As far as I know, nobody gets to see their entire political agenda played out perfectly and Libertarians are no different. Pragmatically, there is a balancing act of costs and benefits. While we'd generally oppose most taxes, we're less infuriated with consumption taxes than income taxes. In terms of bureaucratic bloating, I think it would be a wash: the extra War On Drugs people could just move into the Tax On Dope arena.

As was already pointed out, most adults aren't too interested in drug abuse. Most kids do grow out of any fascination with it. After all, I'll bet a majority of people on this board inhaled at some point but I bet few still do it or would even want to much.

lacarnut
05-22-2009, 09:29 PM
As far as I know, nobody gets to see their entire political agenda played out perfectly and Libertarians are no different. Pragmatically, there is a balancing act of costs and benefits. While we'd generally oppose most taxes, we're less infuriated with consumption taxes than income taxes. In terms of bureaucratic bloating, I think it would be a wash: the extra War On Drugs people could just move into the Tax On Dope arena.

As was already pointed out, most adults aren't too interested in drug abuse. Most kids do grow out of any fascination with it. After all, I'll bet a majority of people on this board inhaled at some point but I bet few still do it or would even want to much.

Most people do not want to see drug use escalate. Legalization would certainly increase the number users, increase crime and not be a benefit to the community. Those that are not too interested in drug abuse have never had a member of their family either die from an overdose or become an addict. You see the shoe is on the other foot when that personal experience comes home to roost.

Most kids grow out that fascination with drugs but how about the ones that don't. Many people will say that they are just stupid because they became addicted whether it be drugs, alcohol, gambling, etc. Not so. They tried it and it became a monkey on their back. I do have empathy for my fellow man and legalization of drugs is not my idea of being my brother's keeper.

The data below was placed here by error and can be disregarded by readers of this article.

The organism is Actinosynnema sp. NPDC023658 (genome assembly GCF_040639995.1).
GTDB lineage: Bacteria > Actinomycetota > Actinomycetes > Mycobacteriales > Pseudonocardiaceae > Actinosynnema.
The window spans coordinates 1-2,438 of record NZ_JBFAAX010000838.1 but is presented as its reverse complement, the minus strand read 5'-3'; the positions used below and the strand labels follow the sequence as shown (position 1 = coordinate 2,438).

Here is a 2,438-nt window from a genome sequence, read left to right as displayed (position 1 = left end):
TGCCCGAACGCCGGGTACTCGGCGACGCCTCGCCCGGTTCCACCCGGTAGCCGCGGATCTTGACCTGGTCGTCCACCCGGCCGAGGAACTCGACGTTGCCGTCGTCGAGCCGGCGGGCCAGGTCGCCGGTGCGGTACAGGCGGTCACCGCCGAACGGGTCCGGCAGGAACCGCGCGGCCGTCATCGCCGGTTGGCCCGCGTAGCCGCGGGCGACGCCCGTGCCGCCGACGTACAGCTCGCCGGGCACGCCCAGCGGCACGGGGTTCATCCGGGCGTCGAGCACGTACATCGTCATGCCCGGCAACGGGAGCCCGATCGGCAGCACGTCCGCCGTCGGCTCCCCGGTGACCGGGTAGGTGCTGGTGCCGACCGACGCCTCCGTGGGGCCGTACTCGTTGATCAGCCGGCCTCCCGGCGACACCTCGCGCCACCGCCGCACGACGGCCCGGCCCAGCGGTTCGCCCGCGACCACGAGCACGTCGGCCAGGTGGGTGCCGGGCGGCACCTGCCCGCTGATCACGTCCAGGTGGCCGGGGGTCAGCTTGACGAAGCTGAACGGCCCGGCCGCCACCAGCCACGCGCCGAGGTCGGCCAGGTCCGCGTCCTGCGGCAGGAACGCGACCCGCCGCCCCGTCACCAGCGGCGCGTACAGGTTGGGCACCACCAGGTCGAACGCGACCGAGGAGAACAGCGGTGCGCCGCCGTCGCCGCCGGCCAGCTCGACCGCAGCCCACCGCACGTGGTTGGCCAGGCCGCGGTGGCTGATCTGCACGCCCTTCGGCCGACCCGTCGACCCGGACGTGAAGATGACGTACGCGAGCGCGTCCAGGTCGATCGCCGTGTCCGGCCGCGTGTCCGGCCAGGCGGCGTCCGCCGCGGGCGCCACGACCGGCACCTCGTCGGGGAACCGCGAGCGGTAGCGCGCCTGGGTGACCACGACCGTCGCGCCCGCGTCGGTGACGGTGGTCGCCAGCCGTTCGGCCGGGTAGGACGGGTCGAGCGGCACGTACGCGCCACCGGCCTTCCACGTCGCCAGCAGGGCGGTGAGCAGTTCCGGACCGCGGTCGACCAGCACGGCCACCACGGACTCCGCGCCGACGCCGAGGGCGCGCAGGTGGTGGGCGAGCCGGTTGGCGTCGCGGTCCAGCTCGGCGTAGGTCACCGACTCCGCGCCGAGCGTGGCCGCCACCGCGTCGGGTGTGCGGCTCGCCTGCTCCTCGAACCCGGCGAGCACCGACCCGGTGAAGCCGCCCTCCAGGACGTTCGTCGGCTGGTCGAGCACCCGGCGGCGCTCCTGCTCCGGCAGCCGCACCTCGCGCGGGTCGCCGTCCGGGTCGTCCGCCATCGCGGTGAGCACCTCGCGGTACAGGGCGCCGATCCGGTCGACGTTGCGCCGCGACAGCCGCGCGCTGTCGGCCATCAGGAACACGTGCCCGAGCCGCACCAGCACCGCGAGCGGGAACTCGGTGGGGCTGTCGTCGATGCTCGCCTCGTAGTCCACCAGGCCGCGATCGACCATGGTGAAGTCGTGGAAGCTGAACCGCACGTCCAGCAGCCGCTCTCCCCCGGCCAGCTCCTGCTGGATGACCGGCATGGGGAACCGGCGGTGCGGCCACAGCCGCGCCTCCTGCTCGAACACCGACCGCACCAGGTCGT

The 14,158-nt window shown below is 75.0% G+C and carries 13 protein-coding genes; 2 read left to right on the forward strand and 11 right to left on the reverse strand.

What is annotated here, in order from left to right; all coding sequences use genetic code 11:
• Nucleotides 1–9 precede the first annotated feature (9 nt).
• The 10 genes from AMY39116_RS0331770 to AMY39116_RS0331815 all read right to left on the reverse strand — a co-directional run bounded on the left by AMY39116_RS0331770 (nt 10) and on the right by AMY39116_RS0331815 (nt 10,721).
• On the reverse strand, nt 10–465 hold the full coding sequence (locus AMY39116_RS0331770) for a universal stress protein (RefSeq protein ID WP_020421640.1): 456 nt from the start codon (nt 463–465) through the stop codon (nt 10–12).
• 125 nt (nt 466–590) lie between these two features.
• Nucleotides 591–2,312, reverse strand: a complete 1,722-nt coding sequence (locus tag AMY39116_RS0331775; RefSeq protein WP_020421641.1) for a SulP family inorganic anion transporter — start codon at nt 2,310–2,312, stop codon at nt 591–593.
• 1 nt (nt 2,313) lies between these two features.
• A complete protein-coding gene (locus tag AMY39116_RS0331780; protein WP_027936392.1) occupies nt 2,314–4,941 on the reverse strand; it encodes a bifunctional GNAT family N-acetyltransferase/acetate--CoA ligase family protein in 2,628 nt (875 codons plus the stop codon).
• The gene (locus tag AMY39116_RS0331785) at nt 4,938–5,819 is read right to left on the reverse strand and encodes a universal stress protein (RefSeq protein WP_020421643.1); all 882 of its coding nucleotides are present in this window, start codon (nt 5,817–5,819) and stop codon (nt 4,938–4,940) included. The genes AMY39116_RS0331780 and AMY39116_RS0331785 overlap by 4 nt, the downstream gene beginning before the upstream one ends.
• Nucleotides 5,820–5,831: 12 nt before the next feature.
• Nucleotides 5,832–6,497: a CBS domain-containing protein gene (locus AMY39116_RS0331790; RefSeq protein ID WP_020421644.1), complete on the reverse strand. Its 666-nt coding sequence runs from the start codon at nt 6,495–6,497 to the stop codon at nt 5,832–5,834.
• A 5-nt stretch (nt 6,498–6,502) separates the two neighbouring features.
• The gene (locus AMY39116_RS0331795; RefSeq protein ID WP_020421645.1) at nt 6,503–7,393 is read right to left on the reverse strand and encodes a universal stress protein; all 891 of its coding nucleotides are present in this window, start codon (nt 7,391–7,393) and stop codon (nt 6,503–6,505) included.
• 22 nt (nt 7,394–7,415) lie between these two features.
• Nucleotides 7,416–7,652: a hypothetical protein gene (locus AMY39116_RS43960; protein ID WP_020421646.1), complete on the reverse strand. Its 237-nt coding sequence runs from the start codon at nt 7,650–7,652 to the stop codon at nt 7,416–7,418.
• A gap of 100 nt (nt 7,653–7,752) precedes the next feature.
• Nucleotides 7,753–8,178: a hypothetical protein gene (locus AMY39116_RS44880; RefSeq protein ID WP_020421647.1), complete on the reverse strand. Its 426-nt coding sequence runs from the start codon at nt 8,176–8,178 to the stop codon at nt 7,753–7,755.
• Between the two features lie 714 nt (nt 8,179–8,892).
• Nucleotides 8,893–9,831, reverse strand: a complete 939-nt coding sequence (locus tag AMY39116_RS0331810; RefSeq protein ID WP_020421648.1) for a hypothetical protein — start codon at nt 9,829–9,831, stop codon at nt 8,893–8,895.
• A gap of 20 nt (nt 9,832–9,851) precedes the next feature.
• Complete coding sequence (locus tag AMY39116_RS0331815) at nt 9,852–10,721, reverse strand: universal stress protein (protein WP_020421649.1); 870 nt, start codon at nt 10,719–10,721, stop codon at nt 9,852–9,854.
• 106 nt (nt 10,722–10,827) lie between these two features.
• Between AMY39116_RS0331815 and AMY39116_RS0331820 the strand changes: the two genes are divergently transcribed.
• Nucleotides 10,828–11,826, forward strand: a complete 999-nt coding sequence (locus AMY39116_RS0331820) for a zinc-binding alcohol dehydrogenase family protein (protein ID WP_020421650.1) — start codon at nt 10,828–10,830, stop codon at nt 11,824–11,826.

Water Closet
05-22-2009, 10:05 PM
Most people do not want to see drug use escalate. Legalization would certainly increase the number users, increase crime and not be a benefit to the community. Those that are not too interested in drug abuse have never had a member of their family either die from an overdose or become an addict. You see the shoe is on the other foot when that personal experience comes home to roost.

Most kids grow out that fascination with drugs but how about the ones that don't. Many people will say that they are just stupid because they became addicted whether it be drugs, alcohol, gambling, etc. Not so. They tried it and it became a monkey on their back. I do have empathy for my fellow man and legalization of drugs is not my idea of being my brother's keeper.

No one wants you to be your brother's keeper except you. Most people would rather that you mind your own business.

Gingersnap
05-22-2009, 10:20 PM
Those that are not too interested in drug abuse have never had a member of their family either die from an overdose or become an addict. You see the shoe is on the other foot when that personal experience comes home to roost.

I can speak from that personal experience. My personal experience with the horrors of addiction don't change my mind at all. On the contrary, had my family member been able to satisfy his curiosity and decadence with a trip to the drug store or the local 7-11, I seriously doubt that that he would have fallen into such bad company and been introduced to harder drugs.

At worst, today he would be shiftless a pot head instead of a semi-violent felonious addict.

lacarnut
05-23-2009, 12:50 AM
No one wants you to be your brother's keeper except you. Most people would rather that you mind your own business.

I would expect that from a self centered piece of shit like you. However, you really need to get someone to mind your business so that you don't get your ass kicked by a couple of muzzies again.

RobJohnson
05-23-2009, 01:58 AM
Amphetamines, narcotics & others are already legal if you have a prescription.